A History of the Florence Ferry

A History of the Florence Ferry

Called the Winter Quarters Ferry, Golden Gate, the North Mormon Ferry, and the Mormon Ferry, for more than a century there was no way to cross the Missouri River north of Omaha except for a small flat platform moving back-and-forth on a rope, then a cable. This is a history of the Florence Ferry.

A ferry was located on the Missouri at the Florence Bend at least as early as 1845. Chosen for its relatively flat coastline, this crossing was originally for explorers, fur traders, military men, sightseers, and gold seekers, many other emigrants. Often heralded as a great place to build a bridge, it took more than a century for the Mormon Bridge to open.

Mormon settlers established Winter Quarters at the Florence Bend in 1846, and immediately bought the ferry crossing to secure a constant and unfettered ferry to cross the river. In the next decade four other ferry companies operated the river crossing. For a few years, Winter Quarters grew and then was largely deserted after 1848, except for the ferry and a few businesses serving the wagons coming through.

The Gathering of Zion: The story of the Mormon Trail by Wallace Stegner
“Mormon Ferry (Piercy). The Mormon ferry linking Kanseville and the Indian Lands, later Nebraska, was for a full generation of Saints their gateway into the wilderness, the true beginning of the road to Zion.” Caption from The Gathering of Zion: The story of the Mormon Trail by Wallace Stegner.

During the Winter Quarters era, the ferry was operated according to the Mormon policy of segregating themselves from non-Mormons. That led most Mormons to cross at Florence and stay away from the Omaha ferry and most non-Mormons to stay away from the Florence Ferry. During this era, it was called the “North Mormon ferry” because of the Sarpy ferry, also called the South Mormon ferry.

Pottawattamie County supervisors gave the first ferry license to George A. Smith in May 1849, and it was valid for 12 years. Known as the Winter Quarters ferry, Smith ran it for just a few years. That year, the ferry ran eight months from April to December; the next year, it ran from April to October. The costs were:

  • Carriage Cost, 50¢
  • For all four-wheeled carriages or conveyances, 50¢
  • For all two-wheeled carriages or conveyances, 35¢
  • Every yoke of oxen, 12¢
  • All loose cattle, 1¢ each
  • Sheep, 2¢ each
  • Hogs, 3¢ each
  • All horses, mules, or jacks, 10¢ each
  • Man and horse, 25¢
  • Footman, 10¢

By 1852, the ferry was also called the Golden Gate because of the access it provided emigrants to the West. At the beginning of the town of Florence in 1854, the ferry was referred to still as the Winter Quarters Ferry or the Old Mormon Ferry.

When Florence Started

Florence Ferry, North Omaha, Nebraska
This is a 1908 image of the Florence ferry from the Omaha World-Herald.

“…a good and sufficient Ferry Boat at said point for the accommodation of the inhabitants of the adjacent country and the Public generally.”

— 1855 Nebraska Legislature incorporation

In 1855, the Florence Ferry Corporation was established by the first Nebraska Territorial Legislature and given a monopoly over the ferry crossing at the new town of Florence. The next year, town founder James C. Mitchell (1810-1860), noted that he owned,

“One half of the Ferry Privilege, with steam Ferry Boat and about 25 acres of Land at the Ferry Landing.”

In addition to his ferry company, Mitchell owned majority shares of the Florence Mill, the Florence Land Company, the Daily Florence Courier newspaper, a saloon and other businesses. That year, ads for the town said the town had the best ferry landing on the Missouri, and had “good, permanent steamboat landings on both shores, and perhaps, on the Missouri River.” His land company was heavily invested in the area, and he was a constant promoter of the town of Florence.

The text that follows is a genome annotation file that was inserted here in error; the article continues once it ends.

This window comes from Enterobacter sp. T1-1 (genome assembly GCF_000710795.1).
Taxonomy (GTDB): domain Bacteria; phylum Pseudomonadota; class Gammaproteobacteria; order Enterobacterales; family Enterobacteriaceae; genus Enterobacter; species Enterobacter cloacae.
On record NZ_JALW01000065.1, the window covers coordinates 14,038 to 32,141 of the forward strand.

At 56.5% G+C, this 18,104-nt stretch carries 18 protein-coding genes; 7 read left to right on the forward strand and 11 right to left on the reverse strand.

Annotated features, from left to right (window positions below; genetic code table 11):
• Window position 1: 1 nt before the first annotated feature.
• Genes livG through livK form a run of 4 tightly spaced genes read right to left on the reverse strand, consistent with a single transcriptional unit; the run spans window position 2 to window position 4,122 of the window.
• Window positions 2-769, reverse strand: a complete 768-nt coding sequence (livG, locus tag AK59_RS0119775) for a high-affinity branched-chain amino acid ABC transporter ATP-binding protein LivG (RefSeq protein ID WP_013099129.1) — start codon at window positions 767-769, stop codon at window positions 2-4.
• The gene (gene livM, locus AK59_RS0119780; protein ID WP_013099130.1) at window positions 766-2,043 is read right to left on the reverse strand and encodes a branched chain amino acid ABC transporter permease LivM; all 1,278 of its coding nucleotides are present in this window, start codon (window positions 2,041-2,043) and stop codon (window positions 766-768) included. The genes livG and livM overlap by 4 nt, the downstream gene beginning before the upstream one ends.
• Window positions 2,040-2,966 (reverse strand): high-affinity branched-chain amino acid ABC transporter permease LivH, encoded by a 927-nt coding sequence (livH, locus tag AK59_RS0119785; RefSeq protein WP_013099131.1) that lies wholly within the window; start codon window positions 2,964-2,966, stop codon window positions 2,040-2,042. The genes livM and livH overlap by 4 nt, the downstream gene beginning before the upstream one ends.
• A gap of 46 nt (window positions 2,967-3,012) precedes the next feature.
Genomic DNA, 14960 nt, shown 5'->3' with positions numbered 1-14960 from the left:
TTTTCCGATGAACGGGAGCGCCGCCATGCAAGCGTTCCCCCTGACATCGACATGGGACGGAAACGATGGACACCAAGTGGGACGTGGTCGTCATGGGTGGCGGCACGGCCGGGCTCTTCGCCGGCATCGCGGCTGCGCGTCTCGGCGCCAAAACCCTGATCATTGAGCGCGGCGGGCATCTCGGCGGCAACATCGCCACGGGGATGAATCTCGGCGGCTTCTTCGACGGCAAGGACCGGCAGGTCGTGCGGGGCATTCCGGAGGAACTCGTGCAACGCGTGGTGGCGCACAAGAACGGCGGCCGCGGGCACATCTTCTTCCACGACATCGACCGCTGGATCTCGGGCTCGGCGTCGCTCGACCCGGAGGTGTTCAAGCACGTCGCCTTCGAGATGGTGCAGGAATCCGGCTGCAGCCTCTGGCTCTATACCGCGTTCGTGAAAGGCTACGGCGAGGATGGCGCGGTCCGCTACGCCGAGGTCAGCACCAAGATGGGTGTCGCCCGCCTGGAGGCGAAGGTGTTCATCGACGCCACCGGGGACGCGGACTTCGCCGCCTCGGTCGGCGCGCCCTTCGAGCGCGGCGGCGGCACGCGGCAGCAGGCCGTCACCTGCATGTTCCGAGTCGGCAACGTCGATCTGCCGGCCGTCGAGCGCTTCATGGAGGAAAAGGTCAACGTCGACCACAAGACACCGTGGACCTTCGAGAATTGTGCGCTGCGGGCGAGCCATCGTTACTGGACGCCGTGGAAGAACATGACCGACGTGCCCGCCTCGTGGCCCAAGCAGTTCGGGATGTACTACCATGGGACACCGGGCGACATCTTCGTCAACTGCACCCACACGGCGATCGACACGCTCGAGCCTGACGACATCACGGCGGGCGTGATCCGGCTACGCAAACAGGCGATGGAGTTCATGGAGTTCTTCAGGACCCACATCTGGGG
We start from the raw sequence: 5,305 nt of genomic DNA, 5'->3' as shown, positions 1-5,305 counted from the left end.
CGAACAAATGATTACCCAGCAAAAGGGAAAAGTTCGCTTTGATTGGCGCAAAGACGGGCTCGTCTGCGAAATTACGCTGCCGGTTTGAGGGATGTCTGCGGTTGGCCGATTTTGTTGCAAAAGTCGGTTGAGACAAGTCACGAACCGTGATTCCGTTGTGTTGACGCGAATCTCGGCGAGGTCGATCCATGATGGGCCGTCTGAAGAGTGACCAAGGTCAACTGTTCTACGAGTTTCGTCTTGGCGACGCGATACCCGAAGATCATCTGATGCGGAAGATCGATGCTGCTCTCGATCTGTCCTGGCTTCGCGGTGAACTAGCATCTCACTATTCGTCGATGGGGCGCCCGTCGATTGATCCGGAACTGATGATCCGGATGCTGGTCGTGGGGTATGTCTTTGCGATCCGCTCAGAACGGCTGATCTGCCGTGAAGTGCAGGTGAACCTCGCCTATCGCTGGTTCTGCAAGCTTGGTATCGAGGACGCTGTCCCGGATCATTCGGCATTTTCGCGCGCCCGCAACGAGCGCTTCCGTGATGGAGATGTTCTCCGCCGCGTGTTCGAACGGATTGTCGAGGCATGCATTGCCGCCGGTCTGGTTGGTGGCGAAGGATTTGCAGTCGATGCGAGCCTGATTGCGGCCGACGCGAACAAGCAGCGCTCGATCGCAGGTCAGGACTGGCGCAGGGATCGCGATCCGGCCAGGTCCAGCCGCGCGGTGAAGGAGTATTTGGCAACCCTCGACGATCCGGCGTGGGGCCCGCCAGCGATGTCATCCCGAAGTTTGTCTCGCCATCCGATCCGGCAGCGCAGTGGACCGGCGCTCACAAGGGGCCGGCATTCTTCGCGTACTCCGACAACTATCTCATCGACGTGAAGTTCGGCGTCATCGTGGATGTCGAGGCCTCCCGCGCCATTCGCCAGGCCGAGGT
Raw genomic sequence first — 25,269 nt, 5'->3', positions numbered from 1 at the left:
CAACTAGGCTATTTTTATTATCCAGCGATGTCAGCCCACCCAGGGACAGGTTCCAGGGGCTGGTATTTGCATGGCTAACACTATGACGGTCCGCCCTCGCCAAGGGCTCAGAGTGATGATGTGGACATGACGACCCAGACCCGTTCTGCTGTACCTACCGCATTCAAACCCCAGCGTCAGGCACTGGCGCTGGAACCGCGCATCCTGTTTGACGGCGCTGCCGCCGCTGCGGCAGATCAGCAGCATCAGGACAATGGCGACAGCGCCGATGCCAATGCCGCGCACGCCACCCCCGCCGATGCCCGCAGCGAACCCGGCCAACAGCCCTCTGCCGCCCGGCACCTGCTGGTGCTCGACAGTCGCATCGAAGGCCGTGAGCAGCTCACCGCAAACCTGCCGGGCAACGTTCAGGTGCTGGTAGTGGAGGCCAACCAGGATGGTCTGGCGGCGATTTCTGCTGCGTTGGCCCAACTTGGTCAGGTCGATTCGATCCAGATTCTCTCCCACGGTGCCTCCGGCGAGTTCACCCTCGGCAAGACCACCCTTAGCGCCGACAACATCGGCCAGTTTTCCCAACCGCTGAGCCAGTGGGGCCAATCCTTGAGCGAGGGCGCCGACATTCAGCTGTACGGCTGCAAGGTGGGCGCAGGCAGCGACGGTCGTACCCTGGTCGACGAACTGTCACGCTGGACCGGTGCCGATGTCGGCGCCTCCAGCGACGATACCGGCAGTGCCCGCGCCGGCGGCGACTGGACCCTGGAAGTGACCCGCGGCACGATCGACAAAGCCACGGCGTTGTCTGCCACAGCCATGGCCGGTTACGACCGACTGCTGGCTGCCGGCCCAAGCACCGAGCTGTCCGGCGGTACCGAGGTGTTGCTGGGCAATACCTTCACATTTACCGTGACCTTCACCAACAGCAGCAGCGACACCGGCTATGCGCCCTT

In 1857 and 1872 the Florence ferry landing was seriously considered as the site for a bridge to be built, but wasn’t selected either time. However, the location of the ferry was barely improved over the years. An interview with a Florence old-timer in the 1960s described the flatboat ferry in the 1890s, saying that,

“…there was an unpaved street from 30th to the river north of the water works and someone had put a steel cable across the river from the end of this street. The ferry was nothing but a wooden barge, large enough for one car or one wagon. There was no motor. It was hung onto the cable and the river current pushed it back and forth.”

By the 1920s, the Florence Ferry landing was owned by the Metropolitan Utilities District (MUD). In 1931, the City of Omaha gave a subsidy to the private ferry operator, and MUD gave permission for the ferry to use the landing.

Finally, in 1952 the highway ferry stopped operating when the original single span of the Mormon Bridge opened on December 14th. In 1953, a historical marker was placed at the site of the Florence Ferry to commemorate the opening of the bridge and the site’s historic role in Omaha. It is still there today.

There is also a small parcel of land at the end of Ferry Street just north of the Mormon Bridge called the Ferry Reserve. Though unmarked and unnoticeable today, this parcel has existed since Winter Quarters was started in 1846, and stands as a lasting remnant of the original Missouri River crossing at Florence.

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BONUS PIC!

Mormon Pioneer Memorial Bridge historical marker, North Omaha, Nebraska
This is the official dedication of the Mormon Pioneer Memorial Bridge historical marker on June 1, 1953.
Florence Ferry "Nebraska" in 1859.
This is the steam ferry called “Nebraska” that used to land at the Florence Ferry dock. The Ponca Hills are pictured at left.

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